‘House of the Dragon’ Precap: One Burning Question Ahead of Episode 6

As you probably know by now, House of the Dragon is a precursor. The Game of Thrones spin-off, based on George RR Martin’s Fire & Blood, is set nearly 200 years before the events of the original HBO series. Unlike the original series, which ran out of material to adapt by the end of the fifth season, important details of the Targaryen dynasty have already been published in Martin’s fictional history. If you want to know how the story ends, you can easily Google it — or, you know, read a book.

But since some of the bells staff has yet to read each of Martin’s novels, we’ve decided to make this weekly precap for those of you unaware of what’s about to happen. This is a dialogue for the viewers who treat House of the Dragon like a good old mystery box that spins and turns from week to week. Without further ado, let’s jump to this week’s prompt:

The Burning Question in Episode 6: Which One? Game of Thrones wedding would you RSVP to?

Arjuna Ramgopal: Can I just skip them all? Each thrones wedding involves death, destruction and worst of all, wasted food. Weddings are a time of celebration, harmony and celebration! You want good food, good music and a good time. I don’t want to worry about who’s going to kill who, whether my drink is poisoned, or how best to watch my back so I don’t get stabbed or have my throat slit. The red wedding BY FAR would be last on my list. Too much death and sorrow. Not my favorite location either, if I’m honest.

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If I had to pick one of the bigger ones from the franchise, the Purple Wedding would be the pick as it would be at least somewhat rewarding to watch Joffrey die. I’d like to think that if I were a citizen of Westeros, I’d hate Joffrey as king. I’d pretend I was devastated so I wouldn’t get beheaded, but secretly be excited to know that guy was gone. Honestly, the best wedding to go to would probably be Lyanna and Rhaegar’s secret ceremony. It checks all the boxes; intimate, fast and romantic. Sure, it was a doomed marriage, but the actual ceremony seemed fun. And who doesn’t like going to an exclusive event?

Miles Surrey: When you’re chilling out in Westeros and getting invited to a wedding, all you have to do is toss the date you saved in the trash. (And if anyone asks, say the invite never arrived — ravens certainly don’t have a 100 percent success rate delivering mail.) With the exception of a literal battlefield, weddings have repeatedly proved to be the deadliest affair in Westeros, or it’s the Dothraki murder for love of the game of House Frey is bad [clears throat] inhospitable hosts.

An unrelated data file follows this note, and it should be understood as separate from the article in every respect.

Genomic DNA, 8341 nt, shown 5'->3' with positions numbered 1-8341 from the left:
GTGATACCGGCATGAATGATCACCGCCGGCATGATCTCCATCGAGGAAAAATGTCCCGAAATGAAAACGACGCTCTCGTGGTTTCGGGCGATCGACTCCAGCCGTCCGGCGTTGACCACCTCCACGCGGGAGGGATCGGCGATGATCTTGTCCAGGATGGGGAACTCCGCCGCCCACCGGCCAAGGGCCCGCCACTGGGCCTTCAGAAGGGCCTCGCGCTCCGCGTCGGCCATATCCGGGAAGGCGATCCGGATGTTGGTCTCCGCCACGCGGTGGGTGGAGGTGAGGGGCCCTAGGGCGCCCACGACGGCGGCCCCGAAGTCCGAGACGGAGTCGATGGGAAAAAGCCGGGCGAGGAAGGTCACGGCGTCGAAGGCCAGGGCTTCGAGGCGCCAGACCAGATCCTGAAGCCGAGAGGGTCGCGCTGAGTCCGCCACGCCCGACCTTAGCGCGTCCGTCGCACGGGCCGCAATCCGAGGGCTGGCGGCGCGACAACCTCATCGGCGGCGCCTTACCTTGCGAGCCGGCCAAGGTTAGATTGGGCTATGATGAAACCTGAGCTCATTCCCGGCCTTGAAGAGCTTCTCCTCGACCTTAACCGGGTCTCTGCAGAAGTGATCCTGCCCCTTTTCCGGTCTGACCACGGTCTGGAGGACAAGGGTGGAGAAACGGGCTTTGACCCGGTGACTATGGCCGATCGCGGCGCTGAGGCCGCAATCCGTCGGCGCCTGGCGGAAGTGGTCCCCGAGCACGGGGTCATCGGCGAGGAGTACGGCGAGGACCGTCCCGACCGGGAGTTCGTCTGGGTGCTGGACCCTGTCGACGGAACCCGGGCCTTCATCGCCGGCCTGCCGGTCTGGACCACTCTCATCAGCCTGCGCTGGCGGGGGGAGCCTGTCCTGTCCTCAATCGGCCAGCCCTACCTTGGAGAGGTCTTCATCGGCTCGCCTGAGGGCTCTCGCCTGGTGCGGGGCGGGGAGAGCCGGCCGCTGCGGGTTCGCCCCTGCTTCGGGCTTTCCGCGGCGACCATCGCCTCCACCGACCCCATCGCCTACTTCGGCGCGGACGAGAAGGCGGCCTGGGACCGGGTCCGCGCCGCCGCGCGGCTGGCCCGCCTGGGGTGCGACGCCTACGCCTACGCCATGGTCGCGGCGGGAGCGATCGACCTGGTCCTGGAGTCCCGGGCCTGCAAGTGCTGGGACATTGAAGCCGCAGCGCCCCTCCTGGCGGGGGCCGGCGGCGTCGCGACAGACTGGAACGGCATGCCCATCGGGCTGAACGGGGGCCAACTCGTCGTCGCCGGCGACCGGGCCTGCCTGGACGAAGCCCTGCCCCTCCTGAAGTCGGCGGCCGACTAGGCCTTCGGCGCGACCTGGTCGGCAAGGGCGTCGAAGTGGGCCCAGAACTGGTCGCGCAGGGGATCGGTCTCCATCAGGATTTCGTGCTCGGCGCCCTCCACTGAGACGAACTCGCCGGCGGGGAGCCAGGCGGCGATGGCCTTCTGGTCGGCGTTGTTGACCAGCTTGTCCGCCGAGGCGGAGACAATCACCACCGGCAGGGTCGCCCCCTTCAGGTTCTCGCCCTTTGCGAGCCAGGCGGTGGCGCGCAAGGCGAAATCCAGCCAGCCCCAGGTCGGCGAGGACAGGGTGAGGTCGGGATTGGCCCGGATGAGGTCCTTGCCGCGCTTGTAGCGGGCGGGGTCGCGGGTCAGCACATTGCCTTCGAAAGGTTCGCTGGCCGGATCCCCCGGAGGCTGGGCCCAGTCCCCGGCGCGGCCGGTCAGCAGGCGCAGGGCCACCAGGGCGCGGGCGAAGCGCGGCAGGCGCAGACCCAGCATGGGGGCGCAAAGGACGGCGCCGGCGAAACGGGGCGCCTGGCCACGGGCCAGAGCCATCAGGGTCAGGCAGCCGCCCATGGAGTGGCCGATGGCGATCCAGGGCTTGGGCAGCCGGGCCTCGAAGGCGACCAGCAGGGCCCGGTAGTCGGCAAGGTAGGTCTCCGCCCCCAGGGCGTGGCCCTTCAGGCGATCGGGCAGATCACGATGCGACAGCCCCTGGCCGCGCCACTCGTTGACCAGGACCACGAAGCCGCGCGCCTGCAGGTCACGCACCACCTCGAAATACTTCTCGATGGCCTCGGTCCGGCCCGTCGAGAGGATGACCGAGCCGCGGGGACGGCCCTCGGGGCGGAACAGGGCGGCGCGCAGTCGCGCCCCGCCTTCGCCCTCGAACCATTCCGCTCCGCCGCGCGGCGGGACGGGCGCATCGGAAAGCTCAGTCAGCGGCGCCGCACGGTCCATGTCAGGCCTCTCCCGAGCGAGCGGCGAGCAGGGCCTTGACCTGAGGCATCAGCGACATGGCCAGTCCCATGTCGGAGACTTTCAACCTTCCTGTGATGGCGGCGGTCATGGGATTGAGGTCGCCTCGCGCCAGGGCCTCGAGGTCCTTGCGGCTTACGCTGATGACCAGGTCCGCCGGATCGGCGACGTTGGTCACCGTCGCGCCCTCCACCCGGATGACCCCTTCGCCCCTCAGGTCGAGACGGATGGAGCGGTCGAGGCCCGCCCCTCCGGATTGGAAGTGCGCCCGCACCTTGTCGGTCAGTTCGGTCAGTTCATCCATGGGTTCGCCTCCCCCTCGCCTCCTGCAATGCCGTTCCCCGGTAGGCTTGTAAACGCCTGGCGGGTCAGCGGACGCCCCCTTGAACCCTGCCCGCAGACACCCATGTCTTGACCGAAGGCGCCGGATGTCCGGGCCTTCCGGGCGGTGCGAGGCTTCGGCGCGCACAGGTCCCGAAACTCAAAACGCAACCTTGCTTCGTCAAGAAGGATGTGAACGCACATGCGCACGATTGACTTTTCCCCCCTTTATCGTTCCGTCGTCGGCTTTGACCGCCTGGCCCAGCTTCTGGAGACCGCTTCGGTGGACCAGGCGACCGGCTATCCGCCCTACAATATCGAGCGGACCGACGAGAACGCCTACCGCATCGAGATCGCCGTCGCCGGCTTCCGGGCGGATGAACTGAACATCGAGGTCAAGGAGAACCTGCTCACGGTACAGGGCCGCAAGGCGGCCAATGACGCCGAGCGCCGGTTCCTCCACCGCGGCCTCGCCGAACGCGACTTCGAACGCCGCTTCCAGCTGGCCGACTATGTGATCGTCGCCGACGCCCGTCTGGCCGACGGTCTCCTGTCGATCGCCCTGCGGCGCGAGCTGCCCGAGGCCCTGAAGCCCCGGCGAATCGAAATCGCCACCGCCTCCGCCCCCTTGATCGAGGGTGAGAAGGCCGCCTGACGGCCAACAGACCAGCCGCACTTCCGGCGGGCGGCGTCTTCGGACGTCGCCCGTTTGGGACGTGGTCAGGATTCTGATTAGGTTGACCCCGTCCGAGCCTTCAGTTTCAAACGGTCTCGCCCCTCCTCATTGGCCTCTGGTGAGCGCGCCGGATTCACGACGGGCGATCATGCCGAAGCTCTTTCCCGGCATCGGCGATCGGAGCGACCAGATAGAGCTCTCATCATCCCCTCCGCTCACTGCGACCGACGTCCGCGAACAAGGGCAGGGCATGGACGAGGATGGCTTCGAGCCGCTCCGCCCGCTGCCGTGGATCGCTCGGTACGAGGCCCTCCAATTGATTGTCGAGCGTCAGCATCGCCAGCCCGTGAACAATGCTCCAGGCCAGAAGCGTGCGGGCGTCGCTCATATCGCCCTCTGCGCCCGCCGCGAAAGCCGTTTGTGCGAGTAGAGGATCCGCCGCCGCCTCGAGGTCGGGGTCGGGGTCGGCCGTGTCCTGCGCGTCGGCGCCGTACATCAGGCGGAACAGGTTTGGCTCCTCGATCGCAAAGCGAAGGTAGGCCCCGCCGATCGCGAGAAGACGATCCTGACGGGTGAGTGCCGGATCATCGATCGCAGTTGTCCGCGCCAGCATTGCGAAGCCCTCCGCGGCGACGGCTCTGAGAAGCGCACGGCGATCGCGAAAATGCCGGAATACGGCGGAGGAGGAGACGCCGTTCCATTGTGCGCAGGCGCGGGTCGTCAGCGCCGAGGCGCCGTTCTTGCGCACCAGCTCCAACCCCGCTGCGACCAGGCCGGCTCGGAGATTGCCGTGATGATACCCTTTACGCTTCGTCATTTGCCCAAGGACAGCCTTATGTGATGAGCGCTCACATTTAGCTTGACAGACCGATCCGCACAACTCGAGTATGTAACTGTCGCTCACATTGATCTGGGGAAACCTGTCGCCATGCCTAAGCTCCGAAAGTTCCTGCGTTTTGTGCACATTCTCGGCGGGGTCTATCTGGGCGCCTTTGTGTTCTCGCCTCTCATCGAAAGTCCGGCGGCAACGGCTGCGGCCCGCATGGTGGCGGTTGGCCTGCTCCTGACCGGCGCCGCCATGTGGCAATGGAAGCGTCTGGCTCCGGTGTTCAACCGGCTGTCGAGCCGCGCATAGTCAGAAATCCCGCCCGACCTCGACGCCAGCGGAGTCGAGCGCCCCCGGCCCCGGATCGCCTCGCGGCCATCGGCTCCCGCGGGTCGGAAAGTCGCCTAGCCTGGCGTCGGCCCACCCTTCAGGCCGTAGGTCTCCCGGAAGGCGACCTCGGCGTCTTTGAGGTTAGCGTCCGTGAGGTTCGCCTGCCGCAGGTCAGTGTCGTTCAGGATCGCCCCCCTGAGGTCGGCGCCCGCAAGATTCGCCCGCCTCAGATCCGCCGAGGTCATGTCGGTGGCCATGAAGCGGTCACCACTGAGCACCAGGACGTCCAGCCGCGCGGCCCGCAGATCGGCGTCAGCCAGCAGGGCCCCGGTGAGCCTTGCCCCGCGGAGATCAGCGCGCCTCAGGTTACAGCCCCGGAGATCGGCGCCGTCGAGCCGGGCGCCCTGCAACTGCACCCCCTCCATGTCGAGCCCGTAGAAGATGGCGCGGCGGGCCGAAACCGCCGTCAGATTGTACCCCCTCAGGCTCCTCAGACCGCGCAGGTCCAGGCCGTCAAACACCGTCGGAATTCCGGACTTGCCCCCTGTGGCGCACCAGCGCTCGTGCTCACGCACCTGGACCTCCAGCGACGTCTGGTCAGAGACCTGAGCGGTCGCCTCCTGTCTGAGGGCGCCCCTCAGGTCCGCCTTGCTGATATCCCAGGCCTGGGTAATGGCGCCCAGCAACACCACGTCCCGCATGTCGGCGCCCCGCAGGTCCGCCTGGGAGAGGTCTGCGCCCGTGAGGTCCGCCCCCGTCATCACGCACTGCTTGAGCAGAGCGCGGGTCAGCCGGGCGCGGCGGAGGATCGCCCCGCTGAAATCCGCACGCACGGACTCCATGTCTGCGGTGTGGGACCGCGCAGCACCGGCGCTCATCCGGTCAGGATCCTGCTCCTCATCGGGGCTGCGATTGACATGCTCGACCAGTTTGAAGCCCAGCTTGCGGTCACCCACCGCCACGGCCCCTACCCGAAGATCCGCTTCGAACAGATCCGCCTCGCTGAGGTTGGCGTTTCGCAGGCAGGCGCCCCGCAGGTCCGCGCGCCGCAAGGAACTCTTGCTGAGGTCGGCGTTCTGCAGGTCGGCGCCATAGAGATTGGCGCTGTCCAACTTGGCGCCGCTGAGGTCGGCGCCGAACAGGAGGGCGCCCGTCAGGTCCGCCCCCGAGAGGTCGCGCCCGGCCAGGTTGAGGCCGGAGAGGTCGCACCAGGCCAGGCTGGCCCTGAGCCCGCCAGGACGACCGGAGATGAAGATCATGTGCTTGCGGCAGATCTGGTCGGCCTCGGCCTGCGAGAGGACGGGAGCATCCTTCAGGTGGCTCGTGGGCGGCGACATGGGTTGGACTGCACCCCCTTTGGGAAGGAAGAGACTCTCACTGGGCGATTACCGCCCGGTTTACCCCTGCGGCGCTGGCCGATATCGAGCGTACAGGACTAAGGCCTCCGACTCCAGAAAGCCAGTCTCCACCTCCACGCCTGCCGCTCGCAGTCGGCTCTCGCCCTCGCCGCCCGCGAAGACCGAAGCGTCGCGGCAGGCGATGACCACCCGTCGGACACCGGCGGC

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Now that the empire’s penchant for deadly weddings has expanded to House of the Dragon, where a second character named Joffrey came to an untimely end to one of these things, you have to wonder why anyone would bother having a lavish ceremony. What’s the Westerosi equivalent of going to a courthouse or getting married by an Elvis impersonator in Vegas? When there are so many ways for characters to end prematurely – war, disease, famine, breathing towards Daemon Targaryen when he’s in a bad mood – skipping weddings is a small price to pay to spend another day in Westeros to survive.

Jonathan Bartlett: The Purple Wedding, and it doesn’t even come close. Of course, Joffrey is the absolute worst, it’s not that I want to come out of respect for the couple, but the party seemed like a total thrill to me. A quick little wedding ceremony that didn’t last long, followed by an outdoor party in beautiful weather where, it is written, 77 courses were served. 77! That makes every gourmet enthusiastic. And hey, with Westeros weddings as they are, a single death is the kind of wedding blessing you’re hoping for.

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So while this affair is already a great way to spend an afternoon, watching that little monster Joff perish is the icing on the cake. Good food, good drinks, a front row seat to the hottest drama in the whole country, what more could you want?